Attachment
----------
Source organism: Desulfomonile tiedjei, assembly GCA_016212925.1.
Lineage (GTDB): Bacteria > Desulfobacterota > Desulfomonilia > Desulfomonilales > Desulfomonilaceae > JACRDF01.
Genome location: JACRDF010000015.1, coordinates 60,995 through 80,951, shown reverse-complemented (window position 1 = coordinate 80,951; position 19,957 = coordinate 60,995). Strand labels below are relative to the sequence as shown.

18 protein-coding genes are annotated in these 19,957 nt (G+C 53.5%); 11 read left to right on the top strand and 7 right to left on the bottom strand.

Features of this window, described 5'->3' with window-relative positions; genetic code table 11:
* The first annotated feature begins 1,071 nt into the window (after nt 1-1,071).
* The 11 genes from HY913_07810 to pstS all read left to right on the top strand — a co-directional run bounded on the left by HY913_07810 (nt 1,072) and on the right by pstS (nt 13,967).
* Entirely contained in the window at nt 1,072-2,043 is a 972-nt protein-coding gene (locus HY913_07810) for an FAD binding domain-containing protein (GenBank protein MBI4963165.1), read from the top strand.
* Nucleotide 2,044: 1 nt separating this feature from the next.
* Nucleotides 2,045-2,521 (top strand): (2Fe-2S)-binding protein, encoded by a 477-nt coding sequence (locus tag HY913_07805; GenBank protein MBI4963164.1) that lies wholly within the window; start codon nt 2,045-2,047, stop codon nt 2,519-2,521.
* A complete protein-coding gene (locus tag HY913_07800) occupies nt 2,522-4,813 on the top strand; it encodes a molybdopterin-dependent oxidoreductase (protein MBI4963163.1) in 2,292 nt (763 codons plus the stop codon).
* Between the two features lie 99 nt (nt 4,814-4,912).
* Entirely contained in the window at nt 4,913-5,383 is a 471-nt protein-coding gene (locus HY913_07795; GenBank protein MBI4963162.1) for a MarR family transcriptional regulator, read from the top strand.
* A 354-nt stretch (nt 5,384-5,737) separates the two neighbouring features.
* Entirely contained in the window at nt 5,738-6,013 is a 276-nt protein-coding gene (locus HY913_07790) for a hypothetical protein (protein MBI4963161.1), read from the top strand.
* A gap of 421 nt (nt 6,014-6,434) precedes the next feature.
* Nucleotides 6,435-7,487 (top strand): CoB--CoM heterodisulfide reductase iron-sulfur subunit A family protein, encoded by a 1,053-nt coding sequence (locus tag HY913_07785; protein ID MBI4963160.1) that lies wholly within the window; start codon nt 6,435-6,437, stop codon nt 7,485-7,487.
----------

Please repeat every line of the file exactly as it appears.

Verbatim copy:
Source organism: Desulfomonile tiedjei, assembly GCA_016212925.1.
Lineage (GTDB): Bacteria > Desulfobacterota > Desulfomonilia > Desulfomonilales > Desulfomonilaceae > JACRDF01.
Genome location: JACRDF010000015.1, coordinates 60,995 through 80,951, shown reverse-complemented (window position 1 = coordinate 80,951; position 19,957 = coordinate 60,995). Strand labels below are relative to the sequence as shown.

18 protein-coding genes are annotated in these 19,957 nt (G+C 53.5%); 11 read left to right on the top strand and 7 right to left on the bottom strand.

Features of this window, described 5'->3' with window-relative positions; genetic code table 11:
* The first annotated feature begins 1,071 nt into the window (after nt 1-1,071).
* The 11 genes from HY913_07810 to pstS all read left to right on the top strand — a co-directional run bounded on the left by HY913_07810 (nt 1,072) and on the right by pstS (nt 13,967).
* Entirely contained in the window at nt 1,072-2,043 is a 972-nt protein-coding gene (locus HY913_07810) for an FAD binding domain-containing protein (GenBank protein MBI4963165.1), read from the top strand.
* Nucleotide 2,044: 1 nt separating this feature from the next.
* Nucleotides 2,045-2,521 (top strand): (2Fe-2S)-binding protein, encoded by a 477-nt coding sequence (locus tag HY913_07805; GenBank protein MBI4963164.1) that lies wholly within the window; start codon nt 2,045-2,047, stop codon nt 2,519-2,521.
* A complete protein-coding gene (locus tag HY913_07800) occupies nt 2,522-4,813 on the top strand; it encodes a molybdopterin-dependent oxidoreductase (protein MBI4963163.1) in 2,292 nt (763 codons plus the stop codon).
* Between the two features lie 99 nt (nt 4,814-4,912).
* Entirely contained in the window at nt 4,913-5,383 is a 471-nt protein-coding gene (locus HY913_07795; GenBank protein MBI4963162.1) for a MarR family transcriptional regulator, read from the top strand.
* A 354-nt stretch (nt 5,384-5,737) separates the two neighbouring features.
* Entirely contained in the window at nt 5,738-6,013 is a 276-nt protein-coding gene (locus HY913_07790) for a hypothetical protein (protein MBI4963161.1), read from the top strand.
* A gap of 421 nt (nt 6,014-6,434) precedes the next feature.
* Nucleotides 6,435-7,487 (top strand): CoB--CoM heterodisulfide reductase iron-sulfur subunit A family protein, encoded by a 1,053-nt coding sequence (locus tag HY913_07785; protein ID MBI4963160.1) that lies wholly within the window; start codon nt 6,435-6,437, stop codon nt 7,485-7,487.